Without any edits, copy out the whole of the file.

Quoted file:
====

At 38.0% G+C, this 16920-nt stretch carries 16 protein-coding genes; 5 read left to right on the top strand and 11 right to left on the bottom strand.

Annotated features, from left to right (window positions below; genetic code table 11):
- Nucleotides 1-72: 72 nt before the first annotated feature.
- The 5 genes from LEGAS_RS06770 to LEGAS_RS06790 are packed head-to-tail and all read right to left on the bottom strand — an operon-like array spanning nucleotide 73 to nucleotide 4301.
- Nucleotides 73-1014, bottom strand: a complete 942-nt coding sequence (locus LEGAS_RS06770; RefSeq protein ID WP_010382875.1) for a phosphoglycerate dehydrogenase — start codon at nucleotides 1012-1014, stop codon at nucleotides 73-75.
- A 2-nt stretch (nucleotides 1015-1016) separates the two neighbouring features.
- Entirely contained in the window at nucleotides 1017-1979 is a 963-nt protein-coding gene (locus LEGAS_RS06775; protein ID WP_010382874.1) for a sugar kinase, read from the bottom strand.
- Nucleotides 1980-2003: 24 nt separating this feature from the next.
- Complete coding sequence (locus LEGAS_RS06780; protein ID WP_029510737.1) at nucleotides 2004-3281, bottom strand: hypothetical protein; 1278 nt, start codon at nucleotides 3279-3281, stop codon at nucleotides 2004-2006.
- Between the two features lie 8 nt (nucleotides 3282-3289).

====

At 38.0% G+C, this 16920-nt stretch carries 16 protein-coding genes; 5 read left to right on the top strand and 11 right to left on the bottom strand.

Annotated features, from left to right (window positions below; genetic code table 11):
- Nucleotides 1-72: 72 nt before the first annotated feature.
- The 5 genes from LEGAS_RS06770 to LEGAS_RS06790 are packed head-to-tail and all read right to left on the bottom strand — an operon-like array spanning nucleotide 73 to nucleotide 4301.
- Nucleotides 73-1014, bottom strand: a complete 942-nt coding sequence (locus LEGAS_RS06770; RefSeq protein ID WP_010382875.1) for a phosphoglycerate dehydrogenase — start codon at nucleotides 1012-1014, stop codon at nucleotides 73-75.
- A 2-nt stretch (nucleotides 1015-1016) separates the two neighbouring features.
- Entirely contained in the window at nucleotides 1017-1979 is a 963-nt protein-coding gene (locus LEGAS_RS06775; protein ID WP_010382874.1) for a sugar kinase, read from the bottom strand.
- Nucleotides 1980-2003: 24 nt separating this feature from the next.
- Complete coding sequence (locus LEGAS_RS06780; protein ID WP_029510737.1) at nucleotides 2004-3281, bottom strand: hypothetical protein; 1278 nt, start codon at nucleotides 3279-3281, stop codon at nucleotides 2004-2006.
- Between the two features lie 8 nt (nucleotides 3282-3289).